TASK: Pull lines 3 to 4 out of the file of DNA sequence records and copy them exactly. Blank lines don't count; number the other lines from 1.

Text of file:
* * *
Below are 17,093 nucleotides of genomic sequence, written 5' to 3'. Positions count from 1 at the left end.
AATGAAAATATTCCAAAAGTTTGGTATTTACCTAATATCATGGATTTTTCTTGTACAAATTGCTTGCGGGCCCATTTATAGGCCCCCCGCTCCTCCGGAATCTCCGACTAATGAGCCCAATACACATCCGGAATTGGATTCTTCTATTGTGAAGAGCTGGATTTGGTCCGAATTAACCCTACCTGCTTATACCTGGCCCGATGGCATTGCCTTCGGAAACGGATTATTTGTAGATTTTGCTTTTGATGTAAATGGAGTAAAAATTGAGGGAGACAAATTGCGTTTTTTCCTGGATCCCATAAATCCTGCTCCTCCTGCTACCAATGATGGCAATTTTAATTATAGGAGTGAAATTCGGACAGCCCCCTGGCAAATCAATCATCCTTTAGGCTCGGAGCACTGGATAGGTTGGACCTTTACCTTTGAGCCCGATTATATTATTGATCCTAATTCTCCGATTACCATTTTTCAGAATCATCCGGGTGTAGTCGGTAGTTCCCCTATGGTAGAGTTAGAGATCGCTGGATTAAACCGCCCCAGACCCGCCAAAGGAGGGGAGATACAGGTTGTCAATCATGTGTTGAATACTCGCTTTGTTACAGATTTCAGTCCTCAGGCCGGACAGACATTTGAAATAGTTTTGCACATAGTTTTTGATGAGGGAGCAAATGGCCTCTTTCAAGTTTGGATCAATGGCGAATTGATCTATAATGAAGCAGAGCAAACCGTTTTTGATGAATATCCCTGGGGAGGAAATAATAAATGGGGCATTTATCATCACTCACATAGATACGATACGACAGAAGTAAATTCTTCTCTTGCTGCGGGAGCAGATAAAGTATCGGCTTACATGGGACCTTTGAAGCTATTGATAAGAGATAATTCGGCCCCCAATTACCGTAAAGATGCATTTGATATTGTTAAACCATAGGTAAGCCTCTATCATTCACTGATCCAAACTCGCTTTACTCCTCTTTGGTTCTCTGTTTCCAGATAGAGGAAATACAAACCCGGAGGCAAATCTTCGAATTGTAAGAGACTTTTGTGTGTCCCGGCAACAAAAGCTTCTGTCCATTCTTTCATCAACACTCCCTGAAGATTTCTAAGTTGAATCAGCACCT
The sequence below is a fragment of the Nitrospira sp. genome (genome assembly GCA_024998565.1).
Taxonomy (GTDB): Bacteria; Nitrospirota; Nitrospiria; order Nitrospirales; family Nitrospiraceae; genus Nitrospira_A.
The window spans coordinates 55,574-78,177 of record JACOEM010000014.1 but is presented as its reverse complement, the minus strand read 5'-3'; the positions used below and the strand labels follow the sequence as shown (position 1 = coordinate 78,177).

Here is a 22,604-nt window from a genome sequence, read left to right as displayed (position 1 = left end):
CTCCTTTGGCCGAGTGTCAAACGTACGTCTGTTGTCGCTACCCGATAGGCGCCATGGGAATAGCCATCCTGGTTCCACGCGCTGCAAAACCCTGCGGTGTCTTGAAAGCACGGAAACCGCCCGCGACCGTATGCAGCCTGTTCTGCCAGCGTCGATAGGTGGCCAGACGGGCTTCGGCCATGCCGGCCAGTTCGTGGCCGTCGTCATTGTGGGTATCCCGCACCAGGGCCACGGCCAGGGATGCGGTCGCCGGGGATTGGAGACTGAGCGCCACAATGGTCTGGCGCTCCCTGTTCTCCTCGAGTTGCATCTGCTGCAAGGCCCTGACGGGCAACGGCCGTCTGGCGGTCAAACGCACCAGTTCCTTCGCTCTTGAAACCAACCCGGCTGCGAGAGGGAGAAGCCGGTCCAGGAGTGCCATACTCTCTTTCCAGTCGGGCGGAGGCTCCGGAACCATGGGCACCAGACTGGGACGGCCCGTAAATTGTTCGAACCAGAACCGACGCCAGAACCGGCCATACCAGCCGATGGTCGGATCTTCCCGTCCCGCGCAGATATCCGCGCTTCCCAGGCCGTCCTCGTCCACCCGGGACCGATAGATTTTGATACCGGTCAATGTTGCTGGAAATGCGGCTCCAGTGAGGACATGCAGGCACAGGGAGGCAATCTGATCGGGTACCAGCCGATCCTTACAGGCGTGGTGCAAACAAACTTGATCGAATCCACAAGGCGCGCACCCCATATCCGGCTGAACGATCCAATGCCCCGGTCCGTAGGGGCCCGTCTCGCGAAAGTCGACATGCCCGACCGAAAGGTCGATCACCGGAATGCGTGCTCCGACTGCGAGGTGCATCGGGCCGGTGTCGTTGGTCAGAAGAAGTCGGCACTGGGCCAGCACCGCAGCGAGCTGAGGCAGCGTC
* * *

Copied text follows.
The sequence below is a fragment of the Nitrospira sp. genome (genome assembly GCA_024998565.1).
Taxonomy (GTDB): Bacteria; Nitrospirota; Nitrospiria; order Nitrospirales; family Nitrospiraceae; genus Nitrospira_A.